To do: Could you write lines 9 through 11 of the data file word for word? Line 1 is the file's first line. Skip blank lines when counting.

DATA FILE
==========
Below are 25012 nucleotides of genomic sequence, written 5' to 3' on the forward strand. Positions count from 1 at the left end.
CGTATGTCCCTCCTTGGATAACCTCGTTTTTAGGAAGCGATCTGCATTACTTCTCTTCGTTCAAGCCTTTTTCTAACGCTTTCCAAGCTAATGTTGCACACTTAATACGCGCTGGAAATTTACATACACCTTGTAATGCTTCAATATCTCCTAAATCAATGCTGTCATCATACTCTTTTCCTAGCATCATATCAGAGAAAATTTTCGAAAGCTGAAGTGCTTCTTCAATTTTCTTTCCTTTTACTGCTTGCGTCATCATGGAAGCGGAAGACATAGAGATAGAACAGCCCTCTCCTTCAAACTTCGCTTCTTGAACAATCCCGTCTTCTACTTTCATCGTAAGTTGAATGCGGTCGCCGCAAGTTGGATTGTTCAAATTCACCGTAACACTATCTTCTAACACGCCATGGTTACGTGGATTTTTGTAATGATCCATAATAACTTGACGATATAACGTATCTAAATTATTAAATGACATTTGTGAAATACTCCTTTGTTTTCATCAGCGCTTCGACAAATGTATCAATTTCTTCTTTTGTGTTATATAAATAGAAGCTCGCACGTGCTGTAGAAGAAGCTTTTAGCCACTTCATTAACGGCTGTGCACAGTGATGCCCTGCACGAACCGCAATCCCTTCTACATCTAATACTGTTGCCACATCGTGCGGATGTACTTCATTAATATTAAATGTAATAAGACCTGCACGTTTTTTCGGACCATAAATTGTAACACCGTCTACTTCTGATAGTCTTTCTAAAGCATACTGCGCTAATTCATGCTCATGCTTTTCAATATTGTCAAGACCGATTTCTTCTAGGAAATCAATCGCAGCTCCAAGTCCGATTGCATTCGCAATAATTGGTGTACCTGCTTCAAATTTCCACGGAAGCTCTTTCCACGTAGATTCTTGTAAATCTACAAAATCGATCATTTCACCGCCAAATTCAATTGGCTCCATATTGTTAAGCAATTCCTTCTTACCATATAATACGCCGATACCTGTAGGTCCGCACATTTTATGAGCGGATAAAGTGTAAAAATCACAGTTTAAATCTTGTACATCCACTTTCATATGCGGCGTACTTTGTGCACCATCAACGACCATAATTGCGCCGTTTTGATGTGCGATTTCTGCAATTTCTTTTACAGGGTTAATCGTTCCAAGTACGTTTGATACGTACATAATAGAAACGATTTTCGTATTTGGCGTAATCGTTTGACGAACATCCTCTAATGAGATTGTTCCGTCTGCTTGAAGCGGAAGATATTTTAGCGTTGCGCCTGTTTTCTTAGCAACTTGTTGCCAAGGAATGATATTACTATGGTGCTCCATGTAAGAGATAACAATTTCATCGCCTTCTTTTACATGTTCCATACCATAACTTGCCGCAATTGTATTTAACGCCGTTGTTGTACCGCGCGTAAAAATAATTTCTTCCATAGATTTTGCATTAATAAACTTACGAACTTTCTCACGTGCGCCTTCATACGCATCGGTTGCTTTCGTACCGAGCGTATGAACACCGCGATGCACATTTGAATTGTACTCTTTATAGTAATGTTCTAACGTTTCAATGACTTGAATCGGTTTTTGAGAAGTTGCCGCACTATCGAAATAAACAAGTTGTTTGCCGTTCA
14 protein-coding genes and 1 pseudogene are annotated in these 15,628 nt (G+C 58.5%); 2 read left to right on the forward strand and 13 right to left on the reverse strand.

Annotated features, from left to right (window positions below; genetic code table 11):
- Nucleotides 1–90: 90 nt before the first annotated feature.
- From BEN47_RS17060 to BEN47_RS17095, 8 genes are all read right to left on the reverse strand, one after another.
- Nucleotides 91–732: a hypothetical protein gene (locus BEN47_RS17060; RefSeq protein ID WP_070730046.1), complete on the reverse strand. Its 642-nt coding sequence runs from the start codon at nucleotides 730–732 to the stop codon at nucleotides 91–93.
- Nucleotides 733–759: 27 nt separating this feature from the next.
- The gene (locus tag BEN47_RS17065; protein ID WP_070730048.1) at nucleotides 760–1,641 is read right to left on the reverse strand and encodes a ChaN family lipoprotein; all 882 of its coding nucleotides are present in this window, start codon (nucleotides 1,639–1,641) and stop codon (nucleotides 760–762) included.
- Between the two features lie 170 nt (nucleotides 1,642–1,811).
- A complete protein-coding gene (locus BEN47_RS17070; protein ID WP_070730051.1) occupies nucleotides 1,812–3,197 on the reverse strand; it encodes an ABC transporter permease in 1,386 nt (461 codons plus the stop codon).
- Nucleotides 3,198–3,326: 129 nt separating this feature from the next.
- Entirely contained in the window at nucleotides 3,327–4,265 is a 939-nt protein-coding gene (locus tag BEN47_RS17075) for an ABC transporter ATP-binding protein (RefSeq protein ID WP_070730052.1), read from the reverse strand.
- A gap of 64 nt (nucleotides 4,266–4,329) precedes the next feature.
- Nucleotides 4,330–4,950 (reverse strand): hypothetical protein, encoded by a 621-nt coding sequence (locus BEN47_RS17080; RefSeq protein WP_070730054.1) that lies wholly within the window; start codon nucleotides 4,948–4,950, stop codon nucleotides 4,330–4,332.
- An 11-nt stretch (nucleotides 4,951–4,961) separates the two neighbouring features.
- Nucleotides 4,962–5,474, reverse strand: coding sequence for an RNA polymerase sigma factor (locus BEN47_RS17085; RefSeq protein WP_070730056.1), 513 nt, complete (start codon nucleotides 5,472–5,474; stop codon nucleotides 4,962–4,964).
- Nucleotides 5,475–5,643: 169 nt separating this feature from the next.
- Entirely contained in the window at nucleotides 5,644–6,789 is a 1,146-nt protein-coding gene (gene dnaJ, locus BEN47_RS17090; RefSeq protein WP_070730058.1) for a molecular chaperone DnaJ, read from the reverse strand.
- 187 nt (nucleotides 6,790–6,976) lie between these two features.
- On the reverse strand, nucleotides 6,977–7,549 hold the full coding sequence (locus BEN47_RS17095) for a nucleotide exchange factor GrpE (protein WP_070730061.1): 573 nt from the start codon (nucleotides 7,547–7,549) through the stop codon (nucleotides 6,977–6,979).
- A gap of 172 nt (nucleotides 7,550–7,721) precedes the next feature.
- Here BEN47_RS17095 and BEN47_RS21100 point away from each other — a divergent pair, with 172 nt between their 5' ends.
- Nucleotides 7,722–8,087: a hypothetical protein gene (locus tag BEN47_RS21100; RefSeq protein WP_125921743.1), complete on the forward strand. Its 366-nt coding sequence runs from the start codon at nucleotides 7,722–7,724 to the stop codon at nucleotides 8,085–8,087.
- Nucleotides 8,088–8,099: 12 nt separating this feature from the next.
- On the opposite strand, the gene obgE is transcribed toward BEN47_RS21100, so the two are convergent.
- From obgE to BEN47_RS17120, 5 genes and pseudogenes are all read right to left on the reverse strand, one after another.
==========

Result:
- The gene (locus tag BEN47_RS17065; protein ID WP_070730048.1) at nucleotides 760–1,641 is read right to left on the reverse strand and encodes a ChaN family lipoprotein; all 882 of its coding nucleotides are present in this window, start codon (nucleotides 1,639–1,641) and stop codon (nucleotides 760–762) included.
- Between the two features lie 170 nt (nucleotides 1,642–1,811).
- A complete protein-coding gene (locus BEN47_RS17070; protein ID WP_070730051.1) occupies nucleotides 1,812–3,197 on the reverse strand; it encodes an ABC transporter permease in 1,386 nt (461 codons plus the stop codon).